One of Italy's most wanted fugitives is behind bars after investigators used Facebook to hunt him down in Mexico.
Facebook pictures posted under the mafioso's alias - Saverio Garcia Galiero - show a happy man living large south of the border - beaming as he takes the sun at the beach or relaxing with his arm draped around a pretty companion.
But not all his "friends" liked his posts. Back in Naples, where he was born, detectives tasked with finding fugitives were studying his timeline to confirm his real identity: Giulio Perrone, 65, a convicted drug smuggler who had been running from the law for more than two decades. The picture they posted on Saturday tells a different story.
"This arrest is part of a larger strategy being coordinated by the anti-crime division of the Italian police to capture mafia fugitives who have been taking refuge abroad for many years," authorities said in a statement.
Perrone was originally arrested in January 1993 along with his wife as he was transporting 16 kilograms of cocaine to the Naples-based Camorra crime syndicate.
According to police, he collaborated with Mazzarella, Formicola, Polverino and Tolomelli clans and was one of the kingpins in a drug trafficking operation importing cocaine into Germany in the 1980s and 90s. In 1998, he was officially pronounced a fugitive after a Naples court found him guilty of international drug trafficking and ordered him to serve a 22-year jail sentence.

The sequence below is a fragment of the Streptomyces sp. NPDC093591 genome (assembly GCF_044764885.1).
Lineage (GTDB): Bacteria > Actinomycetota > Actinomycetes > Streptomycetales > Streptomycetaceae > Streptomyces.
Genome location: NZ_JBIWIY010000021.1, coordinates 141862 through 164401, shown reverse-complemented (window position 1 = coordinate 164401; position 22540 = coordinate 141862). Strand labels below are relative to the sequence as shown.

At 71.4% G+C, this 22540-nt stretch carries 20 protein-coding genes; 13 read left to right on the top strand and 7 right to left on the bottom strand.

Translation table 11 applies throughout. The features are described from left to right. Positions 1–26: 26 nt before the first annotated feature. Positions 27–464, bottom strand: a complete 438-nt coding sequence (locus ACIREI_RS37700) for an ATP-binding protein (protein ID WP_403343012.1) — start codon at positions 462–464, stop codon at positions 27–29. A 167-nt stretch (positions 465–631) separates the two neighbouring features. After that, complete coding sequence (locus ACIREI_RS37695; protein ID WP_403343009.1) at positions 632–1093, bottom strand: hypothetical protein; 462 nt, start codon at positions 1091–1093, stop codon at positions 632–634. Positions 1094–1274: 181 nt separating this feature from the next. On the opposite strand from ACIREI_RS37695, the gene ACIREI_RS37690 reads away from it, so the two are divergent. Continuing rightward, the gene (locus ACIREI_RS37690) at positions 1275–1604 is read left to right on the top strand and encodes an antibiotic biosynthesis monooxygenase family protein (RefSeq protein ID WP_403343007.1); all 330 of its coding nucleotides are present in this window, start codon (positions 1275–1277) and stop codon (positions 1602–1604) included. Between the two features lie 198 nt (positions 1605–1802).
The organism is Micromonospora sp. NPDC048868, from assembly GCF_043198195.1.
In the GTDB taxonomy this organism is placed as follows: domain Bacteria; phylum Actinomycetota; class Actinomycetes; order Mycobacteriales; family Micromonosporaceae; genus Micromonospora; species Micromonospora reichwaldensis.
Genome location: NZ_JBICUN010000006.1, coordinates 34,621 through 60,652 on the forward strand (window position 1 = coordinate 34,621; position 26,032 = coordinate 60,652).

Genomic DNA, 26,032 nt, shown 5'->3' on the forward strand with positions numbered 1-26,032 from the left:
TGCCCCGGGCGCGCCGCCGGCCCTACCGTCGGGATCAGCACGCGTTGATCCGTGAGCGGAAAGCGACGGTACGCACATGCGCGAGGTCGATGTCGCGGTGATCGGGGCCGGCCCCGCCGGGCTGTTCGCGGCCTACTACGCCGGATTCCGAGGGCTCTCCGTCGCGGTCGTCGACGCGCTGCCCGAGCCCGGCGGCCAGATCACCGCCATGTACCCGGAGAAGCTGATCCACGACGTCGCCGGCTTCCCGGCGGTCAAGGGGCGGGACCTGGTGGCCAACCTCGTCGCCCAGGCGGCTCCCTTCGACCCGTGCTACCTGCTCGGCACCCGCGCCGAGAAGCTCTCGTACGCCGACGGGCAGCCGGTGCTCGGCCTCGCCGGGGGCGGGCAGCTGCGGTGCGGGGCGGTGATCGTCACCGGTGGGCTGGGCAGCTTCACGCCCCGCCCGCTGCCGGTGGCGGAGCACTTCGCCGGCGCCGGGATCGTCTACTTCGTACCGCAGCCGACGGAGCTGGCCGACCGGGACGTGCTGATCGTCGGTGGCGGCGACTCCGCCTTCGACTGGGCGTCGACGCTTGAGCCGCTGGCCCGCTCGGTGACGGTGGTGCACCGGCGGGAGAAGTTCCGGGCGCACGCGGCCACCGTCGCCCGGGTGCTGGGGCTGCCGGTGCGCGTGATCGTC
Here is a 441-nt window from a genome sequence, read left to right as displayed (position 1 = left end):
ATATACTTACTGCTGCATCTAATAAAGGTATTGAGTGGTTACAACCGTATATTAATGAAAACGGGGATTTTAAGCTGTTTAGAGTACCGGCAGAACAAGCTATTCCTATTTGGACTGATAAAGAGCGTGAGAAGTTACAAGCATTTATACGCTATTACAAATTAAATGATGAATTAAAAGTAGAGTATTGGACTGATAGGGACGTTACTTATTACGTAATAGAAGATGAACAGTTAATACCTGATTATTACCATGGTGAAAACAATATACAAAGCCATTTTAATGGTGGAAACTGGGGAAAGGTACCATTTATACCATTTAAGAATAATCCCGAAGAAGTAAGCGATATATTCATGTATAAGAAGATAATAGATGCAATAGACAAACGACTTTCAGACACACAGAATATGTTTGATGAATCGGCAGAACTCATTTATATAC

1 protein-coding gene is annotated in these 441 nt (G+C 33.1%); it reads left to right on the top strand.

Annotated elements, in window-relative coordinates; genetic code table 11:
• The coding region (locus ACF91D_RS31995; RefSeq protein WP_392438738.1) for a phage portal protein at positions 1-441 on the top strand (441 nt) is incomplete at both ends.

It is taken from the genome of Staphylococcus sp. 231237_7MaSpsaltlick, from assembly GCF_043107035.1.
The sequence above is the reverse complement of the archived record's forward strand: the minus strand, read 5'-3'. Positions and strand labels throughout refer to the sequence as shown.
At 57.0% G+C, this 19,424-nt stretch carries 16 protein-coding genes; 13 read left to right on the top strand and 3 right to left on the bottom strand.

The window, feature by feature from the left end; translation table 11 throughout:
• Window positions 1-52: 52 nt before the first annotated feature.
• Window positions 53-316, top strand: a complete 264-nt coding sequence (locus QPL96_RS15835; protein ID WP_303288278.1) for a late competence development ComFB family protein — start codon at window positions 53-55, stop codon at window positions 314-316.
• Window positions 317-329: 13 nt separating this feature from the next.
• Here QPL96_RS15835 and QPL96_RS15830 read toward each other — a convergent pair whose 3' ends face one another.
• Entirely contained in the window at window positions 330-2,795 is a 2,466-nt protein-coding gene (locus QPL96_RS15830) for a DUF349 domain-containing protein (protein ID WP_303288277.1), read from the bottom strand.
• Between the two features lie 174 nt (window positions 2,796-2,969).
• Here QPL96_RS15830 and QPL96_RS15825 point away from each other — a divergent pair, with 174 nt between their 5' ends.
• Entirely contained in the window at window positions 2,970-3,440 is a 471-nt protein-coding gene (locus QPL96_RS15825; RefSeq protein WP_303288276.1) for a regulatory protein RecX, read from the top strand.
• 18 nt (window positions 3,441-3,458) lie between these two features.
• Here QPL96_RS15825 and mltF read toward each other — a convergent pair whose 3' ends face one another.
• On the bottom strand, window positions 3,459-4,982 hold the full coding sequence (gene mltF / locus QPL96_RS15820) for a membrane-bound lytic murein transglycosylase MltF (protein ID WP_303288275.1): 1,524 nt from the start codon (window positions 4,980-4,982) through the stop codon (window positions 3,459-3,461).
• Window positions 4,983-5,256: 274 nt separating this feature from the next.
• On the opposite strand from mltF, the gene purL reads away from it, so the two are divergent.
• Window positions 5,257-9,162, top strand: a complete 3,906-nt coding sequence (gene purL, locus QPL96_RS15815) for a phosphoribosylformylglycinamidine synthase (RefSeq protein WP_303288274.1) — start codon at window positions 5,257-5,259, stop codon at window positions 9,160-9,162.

But by then he was long gone, having disappeared without a trace in 1994 while awaiting trial. Italian forensic police monitoring mobster family Facebook posts discovered he was using the alias Saverio Garcia Galiero. Galiero was his mother's maiden name, which helped police trace him back to Italy.
He had been living the tropical port city of Tampico, in the north-easterly region of Tamaulipas, once the historic home of Mexico's oil industry but today a violent hotspot for contraband operations run by some of Mexico's most vicious drug cartels. Police said Perrone had remarried and has Mexican children.
Agents from the Mexican Agencia De Investigacion Criminal and Mexico City's Interpol office detained him near his home, then put him on a direct flight from Mexico City to Rome. Naples police met him at the Fiumicino airport Saturday and escorted him to jail.